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Tuesday, September 5, 2000 - Page updated at 12:00 AM

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WE HAD TO KNOW

The elusive Leonardo is the man behind the pillowcase `Spanish Lessons' pillowcase is teacher's do-it-yourself ad

Seattle Times staff reporter

As Seattle institutions go, the "Spanish Lessons" guy at Green Lake is almost approaching Ivar Haglund status.

"Hola!" the jogging, Rollerblading denizens of the lake shout as they see Leonardo, the mustachioed 75-year-old who walks around the lake with the words "Spanish Lessons" emblazoned on a vest made out of a pillowcase.

But for a local institution, not much seems to be known about Leonardo. And he likes it that way.

He's very private, he'll tell you. He'll tell you that - and lots more. About nasty American consumerism, perhaps: "People are afflicted here with a buying disease that cannot be cured." Or about the beauty in ripples of water, texture of bark and women overall: "I am blessed with the ability to see beauty."

What he won't tell you is his last name. He doesn't want to be more famous, he says.

But we had to know more: Why Spanish lessons? Why Green Lake? Why the pillowcase vest?

The Spanish lessons were logical. Leonardo is a Spaniard ("I am not just from Spain," he states emphatically. "I am a Spaniard till the day I die"). He's taught Spanish for various institutions.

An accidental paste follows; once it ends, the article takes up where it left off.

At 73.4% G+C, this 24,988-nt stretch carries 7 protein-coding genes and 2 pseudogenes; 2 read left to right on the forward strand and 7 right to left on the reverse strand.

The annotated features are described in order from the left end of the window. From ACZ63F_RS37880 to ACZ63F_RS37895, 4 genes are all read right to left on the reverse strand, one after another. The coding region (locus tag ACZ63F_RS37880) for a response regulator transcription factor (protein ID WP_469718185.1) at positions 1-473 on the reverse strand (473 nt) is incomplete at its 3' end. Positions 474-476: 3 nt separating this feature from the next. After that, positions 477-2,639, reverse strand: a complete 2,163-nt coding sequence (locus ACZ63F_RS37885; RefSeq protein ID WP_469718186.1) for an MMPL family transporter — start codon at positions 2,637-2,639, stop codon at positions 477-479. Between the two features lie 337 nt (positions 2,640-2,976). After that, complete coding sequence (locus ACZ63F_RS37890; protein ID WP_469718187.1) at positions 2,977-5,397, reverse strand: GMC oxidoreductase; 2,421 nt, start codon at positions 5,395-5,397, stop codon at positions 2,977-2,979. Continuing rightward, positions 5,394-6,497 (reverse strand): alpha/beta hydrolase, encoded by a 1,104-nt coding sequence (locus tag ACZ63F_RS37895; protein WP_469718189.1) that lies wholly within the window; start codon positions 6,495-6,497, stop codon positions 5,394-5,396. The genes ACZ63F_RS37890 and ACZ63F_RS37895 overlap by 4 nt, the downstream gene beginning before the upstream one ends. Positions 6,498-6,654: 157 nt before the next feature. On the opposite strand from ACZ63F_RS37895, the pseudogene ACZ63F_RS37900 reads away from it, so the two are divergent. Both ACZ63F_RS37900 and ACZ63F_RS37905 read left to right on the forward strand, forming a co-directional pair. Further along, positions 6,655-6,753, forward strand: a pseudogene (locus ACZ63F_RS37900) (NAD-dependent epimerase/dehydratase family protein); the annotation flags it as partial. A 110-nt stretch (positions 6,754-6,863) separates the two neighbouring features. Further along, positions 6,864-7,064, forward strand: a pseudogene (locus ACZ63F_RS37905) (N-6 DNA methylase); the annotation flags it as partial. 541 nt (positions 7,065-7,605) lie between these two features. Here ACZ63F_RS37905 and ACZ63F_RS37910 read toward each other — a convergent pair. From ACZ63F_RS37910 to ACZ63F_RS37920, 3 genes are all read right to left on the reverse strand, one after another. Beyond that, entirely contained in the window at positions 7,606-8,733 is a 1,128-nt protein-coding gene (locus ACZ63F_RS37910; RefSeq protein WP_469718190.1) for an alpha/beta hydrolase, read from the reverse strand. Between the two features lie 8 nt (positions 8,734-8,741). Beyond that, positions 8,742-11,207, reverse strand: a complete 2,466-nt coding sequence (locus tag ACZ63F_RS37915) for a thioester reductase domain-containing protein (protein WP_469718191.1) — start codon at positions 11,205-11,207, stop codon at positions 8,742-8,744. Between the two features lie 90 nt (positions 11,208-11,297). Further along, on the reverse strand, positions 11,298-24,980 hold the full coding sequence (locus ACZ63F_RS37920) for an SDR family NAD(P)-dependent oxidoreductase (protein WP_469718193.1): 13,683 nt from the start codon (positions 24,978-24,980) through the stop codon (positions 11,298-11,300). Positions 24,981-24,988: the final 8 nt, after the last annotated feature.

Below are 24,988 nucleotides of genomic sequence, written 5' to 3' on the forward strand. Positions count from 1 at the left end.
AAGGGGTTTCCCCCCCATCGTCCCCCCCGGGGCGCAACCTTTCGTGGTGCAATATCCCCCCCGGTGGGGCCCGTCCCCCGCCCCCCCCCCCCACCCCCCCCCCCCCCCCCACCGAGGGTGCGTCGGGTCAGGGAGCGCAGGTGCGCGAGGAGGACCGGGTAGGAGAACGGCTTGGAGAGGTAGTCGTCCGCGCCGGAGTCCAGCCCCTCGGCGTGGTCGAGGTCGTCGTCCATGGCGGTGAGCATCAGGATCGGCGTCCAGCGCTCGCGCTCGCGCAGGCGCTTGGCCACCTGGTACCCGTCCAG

A wanderer at heart, Leonardo has lived in countries including Chile, Argentina and Norway. He ended up here after looking at a map and deciding that Seattle, with its varied terrain, "may appeal to me. I like topographical inequality."

The pillowcase vest came from his aversion to that nasty American buying habit. "Damned if I would pay for an ad," he says.

He likes Green Lake for its beauty, its proximity to his Sheridan Heights home, the number of people who'll approach him for Spanish lessons.

He says about 100 people have taken lessons over the eight or so years he's been walking around the lake.

And his rates? They're negotiable. He's taught one student for free. Another, who's supposedly partly tone-deaf, pays $60 an hour.

How much you pay, he teases, "depends on how beautiful you are."

What do you need to know? E-mail: talktous@seattletimes.com. Fax: 206-464-2239. Mail: We Had to Know, c/o Scene, P.O. Box 1845, Seattle, WA, 98111.

Copyright (c) 2000 Seattle Times Company, All Rights Reserved.

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